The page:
Strategies for the Search for Life in the Universe: A Joint Session of Commissions 16, 40, and 44, Held in Montreal, Canada, During the IAU General Assembly, 15 and 16 August, 1979
ISBN/ASIN: 9789027712264,9789400991156 | 1980 | English | pdf | 253/256 pages | 5.43 Mb
Publisher: Springer Netherlands | Author: Michael D. Papagiannis (auth.), Michael D. Papagiannis (eds.) | Edition: 1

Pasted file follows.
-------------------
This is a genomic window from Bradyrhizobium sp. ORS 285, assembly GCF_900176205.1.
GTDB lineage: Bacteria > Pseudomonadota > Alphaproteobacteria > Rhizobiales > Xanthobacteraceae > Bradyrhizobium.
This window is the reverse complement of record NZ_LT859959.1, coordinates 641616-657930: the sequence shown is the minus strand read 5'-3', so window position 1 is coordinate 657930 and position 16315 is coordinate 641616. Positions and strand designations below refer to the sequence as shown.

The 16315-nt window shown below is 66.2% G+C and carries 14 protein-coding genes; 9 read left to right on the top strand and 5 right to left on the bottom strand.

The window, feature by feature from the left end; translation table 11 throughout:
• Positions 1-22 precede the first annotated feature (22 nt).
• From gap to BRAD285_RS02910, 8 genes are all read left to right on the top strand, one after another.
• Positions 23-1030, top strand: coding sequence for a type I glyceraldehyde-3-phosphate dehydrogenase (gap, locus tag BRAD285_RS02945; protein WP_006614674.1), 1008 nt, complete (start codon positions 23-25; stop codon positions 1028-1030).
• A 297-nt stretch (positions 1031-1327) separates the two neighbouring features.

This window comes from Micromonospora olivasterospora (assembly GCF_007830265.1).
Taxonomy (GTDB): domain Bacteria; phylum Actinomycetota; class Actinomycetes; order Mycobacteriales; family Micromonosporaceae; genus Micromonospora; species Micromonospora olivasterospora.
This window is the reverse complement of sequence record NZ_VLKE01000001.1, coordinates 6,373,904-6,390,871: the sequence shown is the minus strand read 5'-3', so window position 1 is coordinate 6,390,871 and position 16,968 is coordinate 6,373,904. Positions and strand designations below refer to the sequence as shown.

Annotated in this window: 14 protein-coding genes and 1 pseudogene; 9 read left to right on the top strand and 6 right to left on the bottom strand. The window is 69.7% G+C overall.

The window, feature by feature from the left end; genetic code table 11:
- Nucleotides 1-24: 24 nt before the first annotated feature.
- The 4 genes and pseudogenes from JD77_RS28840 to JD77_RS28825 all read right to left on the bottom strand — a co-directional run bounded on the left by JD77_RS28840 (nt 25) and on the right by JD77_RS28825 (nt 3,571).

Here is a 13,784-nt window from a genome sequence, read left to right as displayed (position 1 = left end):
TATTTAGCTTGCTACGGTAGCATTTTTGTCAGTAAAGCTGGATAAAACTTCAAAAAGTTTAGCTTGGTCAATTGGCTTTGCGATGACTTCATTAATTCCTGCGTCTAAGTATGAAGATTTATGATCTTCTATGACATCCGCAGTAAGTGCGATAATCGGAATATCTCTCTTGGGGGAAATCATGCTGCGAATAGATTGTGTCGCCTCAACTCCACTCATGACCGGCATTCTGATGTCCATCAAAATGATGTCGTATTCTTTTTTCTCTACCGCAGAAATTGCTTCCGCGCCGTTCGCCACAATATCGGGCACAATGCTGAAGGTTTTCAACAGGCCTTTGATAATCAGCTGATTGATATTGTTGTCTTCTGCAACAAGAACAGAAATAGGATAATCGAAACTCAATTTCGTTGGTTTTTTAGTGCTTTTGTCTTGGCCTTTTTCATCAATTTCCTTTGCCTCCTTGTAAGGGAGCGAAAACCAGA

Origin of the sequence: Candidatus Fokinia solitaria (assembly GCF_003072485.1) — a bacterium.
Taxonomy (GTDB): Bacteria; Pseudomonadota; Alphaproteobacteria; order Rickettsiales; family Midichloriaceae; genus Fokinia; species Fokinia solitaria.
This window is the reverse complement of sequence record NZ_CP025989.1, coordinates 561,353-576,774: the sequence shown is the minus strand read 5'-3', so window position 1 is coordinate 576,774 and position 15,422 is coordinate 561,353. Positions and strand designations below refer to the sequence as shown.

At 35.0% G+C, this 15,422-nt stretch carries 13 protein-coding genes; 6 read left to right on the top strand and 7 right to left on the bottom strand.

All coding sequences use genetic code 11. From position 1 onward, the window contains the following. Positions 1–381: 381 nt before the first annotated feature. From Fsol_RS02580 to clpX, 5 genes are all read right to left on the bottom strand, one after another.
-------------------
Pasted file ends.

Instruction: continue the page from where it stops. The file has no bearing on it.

Leo Goldberg Kitt Peak National Observatory Tucson, Arizona 85726, U. S. A. Of all the reasons for exploring the Universe, none is more com pelling than the possibility of discovering intelligent life elsewhere in the Universe. Still the quest for extraterrestrial life has been near the bottom of the astronomers' list of priorities, not because the number of extraterrestrial civilizations is conjectured to be van ishingly small, but because our powers of detection were thought to be far too weak. About ten years ago, however, the growing reach of ra dio telescopes on the ground and of optical and infrared telescopes in space persuaded a number of thoughtful astronomers that the time for a more serious search had arrived. Accordingly, a joint Soviet-American conference on the problems of Communication with Extraterrestrial In telligence was convened at the Byurakan Astrophysical Observatory of the Armenian Academy of Sciences during September 5-11, 1971 and was soon followed by a number of other important meetings, notably a series of NASA-sponsored workshops in the USA held between January, 1975 and May, 1976. Since SETI is fundamentally an international undertaking and as tronomical methods and techniques are required for its pursuit, it is natural for the International Astronomical Union to lend its support by sponsoring conferences and otherwise facilitating cooperation among countries. The active involvement of the I. A. U.